|Type||enamel paint on composition board|
|Dimensions||121.9 cm × 91.4 cm (48.0 in × 36.0 in)|
|Location||National Gallery of Victoria, Melbourne|
Footballer is a 1946 painting by Australian artist Sidney Nolan. It depicts an Australian rules footballer standing before a crowd of spectators at a football match. For many years the painting was thought to be a generic image of a footballer, however Nolan later revealed that the painting is based on Bill Mohr, a star player for the St Kilda Football Club during the 1930s.
In 2002, the painting was acquired by the National Gallery of Victoria, and has become one of the gallery's most popular works. According to journalist Geoff McClure, Footballer "has special significance because, together with Drysdale's The Cricketers, it represents virtually the entire sports-related work ever done by our masters."
Born in the inner-Melbourne working class suburb of Carlton on 22 April 1917, Nolan grew up in bayside St Kilda, Melbourne's main leisure precinct. His childhood was spent playing in and around Luna Park, St Kilda Pier and along nearby beaches, jetties and sea baths; memories of this period played an inspirational role in the imagery of Nolan's early paintings, including the Bathers series which he started in 1942. Nolan also had many sporting interests growing up, in particular swimming, cycling, cricket and Australian rules football. He regularly went on weekend trips to the outer at the St Kilda Cricket Ground to barrack for his team, the St Kilda Football Club.
In the mid-1940s, when Nolan was painting boyhood recollections of St Kilda and "heroic" figures such as bushranger Ned Kelly, he decided to paint Footballer, an "emblematic portrait of the sports-warrior". The work was painted in the dining room at Heide, the Templestowe home of art patrons John and Sunday Reed, on 24 August 1946. In his journal, Nolan writes: "Finished my painting of a footballer this morning and called Jim [the gardener at Heide] to have a look at it. He said it looked quite real, almost as if you were there, so it at least passed the critical eye of a specialist." Its completion date falls in the middle of Nolan's iconic first series of 27 Ned Kelly works, all but one painted in the Heide dining room. Together with the Kelly series, Footballer has been interpreted as a "veiled self-portrait"—both men, like the artist, stand outside society in a "space no longer governed by everyday rules."
The painting was first exhibited at the Melbourne branch of the Contemporary Art Society in 1946, and later shown in retrospective exhibitions throughout the 1960s and 70s with the title Fullback, St Kilda, which led to speculation that the footballer is based on Test cricketer and St Kilda fullback Keith "Nugget" Miller, of whom Nolan was a great fan. Nolan later revealed in an interview that St Kilda's Bill Mohr is the subject, saying "I lived in St Kilda and I went to a lot of matches there and they had a fullback called Billy Mohr and in 1946, after coming out of the army and casting back for memories to paint, I decided to paint him."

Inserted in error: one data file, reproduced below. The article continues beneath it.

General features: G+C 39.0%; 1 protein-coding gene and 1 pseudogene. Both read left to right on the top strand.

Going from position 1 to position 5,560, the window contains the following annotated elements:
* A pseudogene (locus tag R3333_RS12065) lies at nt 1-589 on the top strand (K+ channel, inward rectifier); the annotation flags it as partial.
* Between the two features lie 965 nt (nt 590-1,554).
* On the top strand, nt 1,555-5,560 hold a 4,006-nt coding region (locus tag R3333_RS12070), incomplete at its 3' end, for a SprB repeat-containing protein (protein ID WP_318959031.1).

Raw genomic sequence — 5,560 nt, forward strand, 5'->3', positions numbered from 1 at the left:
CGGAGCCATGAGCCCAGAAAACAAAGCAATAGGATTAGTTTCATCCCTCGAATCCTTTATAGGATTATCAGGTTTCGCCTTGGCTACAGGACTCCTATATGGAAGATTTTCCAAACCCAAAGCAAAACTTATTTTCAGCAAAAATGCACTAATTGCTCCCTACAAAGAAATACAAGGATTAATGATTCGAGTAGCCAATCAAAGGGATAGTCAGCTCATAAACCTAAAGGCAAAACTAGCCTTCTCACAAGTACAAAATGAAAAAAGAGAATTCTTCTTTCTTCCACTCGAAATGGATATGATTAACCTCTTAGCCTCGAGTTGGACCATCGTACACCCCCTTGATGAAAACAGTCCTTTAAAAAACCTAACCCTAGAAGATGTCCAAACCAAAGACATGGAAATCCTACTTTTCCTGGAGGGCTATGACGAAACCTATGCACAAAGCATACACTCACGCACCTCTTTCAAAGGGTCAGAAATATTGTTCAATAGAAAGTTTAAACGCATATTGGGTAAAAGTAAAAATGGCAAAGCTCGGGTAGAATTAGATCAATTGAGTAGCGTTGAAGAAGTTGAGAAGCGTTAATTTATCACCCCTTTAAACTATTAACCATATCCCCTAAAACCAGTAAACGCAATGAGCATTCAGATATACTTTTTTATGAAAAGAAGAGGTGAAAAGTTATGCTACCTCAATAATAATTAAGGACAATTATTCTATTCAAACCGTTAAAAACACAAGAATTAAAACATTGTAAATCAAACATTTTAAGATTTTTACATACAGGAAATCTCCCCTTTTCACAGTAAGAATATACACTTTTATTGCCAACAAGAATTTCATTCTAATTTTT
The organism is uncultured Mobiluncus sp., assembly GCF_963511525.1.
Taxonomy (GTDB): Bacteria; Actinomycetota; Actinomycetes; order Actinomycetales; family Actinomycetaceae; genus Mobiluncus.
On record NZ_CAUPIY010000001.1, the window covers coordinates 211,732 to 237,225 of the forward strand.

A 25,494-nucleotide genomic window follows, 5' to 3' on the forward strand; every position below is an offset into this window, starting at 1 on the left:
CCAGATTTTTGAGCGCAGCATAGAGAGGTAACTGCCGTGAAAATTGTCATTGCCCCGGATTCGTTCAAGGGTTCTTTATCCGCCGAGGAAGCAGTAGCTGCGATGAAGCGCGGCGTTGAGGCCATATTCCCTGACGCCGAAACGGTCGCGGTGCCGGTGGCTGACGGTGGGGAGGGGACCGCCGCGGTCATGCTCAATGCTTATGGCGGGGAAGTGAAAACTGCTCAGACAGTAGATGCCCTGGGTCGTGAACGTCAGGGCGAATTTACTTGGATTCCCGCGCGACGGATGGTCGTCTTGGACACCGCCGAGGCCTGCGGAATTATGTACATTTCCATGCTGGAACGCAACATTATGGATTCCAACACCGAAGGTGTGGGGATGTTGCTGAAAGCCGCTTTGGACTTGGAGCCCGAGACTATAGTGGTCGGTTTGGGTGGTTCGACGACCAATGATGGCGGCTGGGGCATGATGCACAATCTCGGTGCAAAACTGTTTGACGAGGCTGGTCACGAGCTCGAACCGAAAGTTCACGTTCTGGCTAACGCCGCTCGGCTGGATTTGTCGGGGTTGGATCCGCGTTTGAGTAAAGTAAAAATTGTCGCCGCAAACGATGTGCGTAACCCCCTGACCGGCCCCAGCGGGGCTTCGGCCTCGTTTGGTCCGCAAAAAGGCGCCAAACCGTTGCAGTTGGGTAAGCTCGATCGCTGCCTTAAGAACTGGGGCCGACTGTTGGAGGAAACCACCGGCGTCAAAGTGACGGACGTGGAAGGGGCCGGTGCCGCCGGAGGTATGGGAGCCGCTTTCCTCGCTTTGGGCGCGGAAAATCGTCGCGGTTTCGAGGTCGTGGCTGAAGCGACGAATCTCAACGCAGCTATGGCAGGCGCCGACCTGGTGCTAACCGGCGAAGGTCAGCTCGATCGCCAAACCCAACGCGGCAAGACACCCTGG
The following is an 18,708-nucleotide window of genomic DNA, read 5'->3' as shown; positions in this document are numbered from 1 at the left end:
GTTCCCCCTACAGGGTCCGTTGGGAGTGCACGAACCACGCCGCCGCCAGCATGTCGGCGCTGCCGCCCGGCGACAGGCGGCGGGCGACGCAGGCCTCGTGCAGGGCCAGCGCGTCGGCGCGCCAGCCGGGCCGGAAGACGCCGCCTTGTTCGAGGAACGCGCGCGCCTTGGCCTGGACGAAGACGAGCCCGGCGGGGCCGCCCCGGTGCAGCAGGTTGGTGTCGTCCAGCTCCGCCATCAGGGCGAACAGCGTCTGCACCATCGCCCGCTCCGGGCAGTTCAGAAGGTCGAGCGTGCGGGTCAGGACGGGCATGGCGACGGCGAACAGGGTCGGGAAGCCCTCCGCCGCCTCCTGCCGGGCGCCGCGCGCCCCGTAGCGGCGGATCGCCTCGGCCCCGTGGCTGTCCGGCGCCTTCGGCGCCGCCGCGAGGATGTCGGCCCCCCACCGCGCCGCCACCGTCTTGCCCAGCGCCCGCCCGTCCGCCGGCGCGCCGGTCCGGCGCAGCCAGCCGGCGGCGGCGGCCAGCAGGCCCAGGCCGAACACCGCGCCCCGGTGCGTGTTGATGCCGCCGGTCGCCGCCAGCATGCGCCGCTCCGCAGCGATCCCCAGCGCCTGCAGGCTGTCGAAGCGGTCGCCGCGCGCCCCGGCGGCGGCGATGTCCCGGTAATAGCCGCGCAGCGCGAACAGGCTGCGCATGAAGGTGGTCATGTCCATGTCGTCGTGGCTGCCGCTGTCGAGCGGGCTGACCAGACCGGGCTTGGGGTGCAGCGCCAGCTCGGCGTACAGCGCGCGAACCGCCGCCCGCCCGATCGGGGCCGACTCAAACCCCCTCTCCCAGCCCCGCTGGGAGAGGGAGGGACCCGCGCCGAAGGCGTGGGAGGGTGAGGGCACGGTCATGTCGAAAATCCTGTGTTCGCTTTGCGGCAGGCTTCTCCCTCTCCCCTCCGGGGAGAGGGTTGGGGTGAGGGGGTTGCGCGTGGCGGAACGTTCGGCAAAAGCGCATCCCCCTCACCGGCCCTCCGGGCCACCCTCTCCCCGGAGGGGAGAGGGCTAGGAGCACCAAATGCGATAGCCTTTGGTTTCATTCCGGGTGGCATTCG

The footballer's red, white, yellow and black colours reference those adopted by the Saints during World War I. His black shorts "share a singularity and intensity akin to Ned Kelly's helmet", while the broad-striped guernsey—bold against the amorphous backdrop of spectators' faces and vertical lines of the goalpost and boundary fence—prefigures the horizontal bars of escaped convict David Bracefell in Nolan's Eliza Fraser series.
National Gallery of Victoria purchase
The painting, valued in 2002 at approximately $500,000, was on the National Gallery of Victoria's wish list for many years. The gallery acquired the painting in 2002 from a private collector based in England, with costs met jointly by the State Government of Victoria and Foster's Group. It was officially gifted to the gallery by Premier Steve Bracks on Channel Nine's The Footy Show, becoming the first painting to go on display at the newly built Ian Potter Centre, home of the National Gallery of Victoria's Australian art collection.
In 2011, the National Gallery of Victoria celebrated its 150th anniversary with a range of festivities including life-size renditions of the gallery's most loved works populated along St Kilda Road to the Ian Potter Centre. At Federation Square, high-flying circus performers played kick-to-kick as a tribute to Footballer, where a shearing display was also held in commemoration of Tom Roberts' 1890 painting Shearing the Rams.
- "Tweet by @ngv_melbourne" (21 April 2012). Twitter. "Sidney Nolan was born in Carlton on this day in 1917. His 'Footballer' is one of the most loved works in our Collection". Retrieved on 3 July 2012.
- Perkin, Corrie (15 March 2008). "Creative codes", The Australian. Retrieved 24 June 2012.
- McClure, Geoff (29 July 2002). "Operation Full-Back", The Age. Retrieved 11 August 2012.
- Pearce, Barry. Sidney Nolan. Sydney: Art Gallery of New South Wales, 2007. ISBN 1-74174-013-4, pp. 71–72
- Jellie, Dugald (29 March 2012). "To live football is to truly belong", The Sydney Morning Herald. Retrieved 11 August 2012.
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- Jewel: Sidney Nolan, ABC Radio National. Retrieved 11 August 2012.
- Longmire, Anne. The Show Goes On: The History of St Kilda, Volume III, 1930 to 1983. Melbourne: Hudson Publishing, 1983. ISBN 0-949873-26-8, p. 147
- O'Connor, Angela; Roberts, Jo (6 September 2002). "A sporting Nolan to make its debut", The Age. Retrieved 14 August 2012.
- Williamson, David. Collected Plays Volume II. Sydney: Currency Press, 1986. ISBN 0-8681-9287-2, p. 256
- Plant, Simon (28 May 2011). "NGV brings art to life for birthday", Herald Sun. Retrieved 14 August 2012.
- "Celebrating two iconic Australian artists" (14 March 2017), Australia Post. Retrieved 15 March 2017.
- Footballer—National Gallery of Victoria collection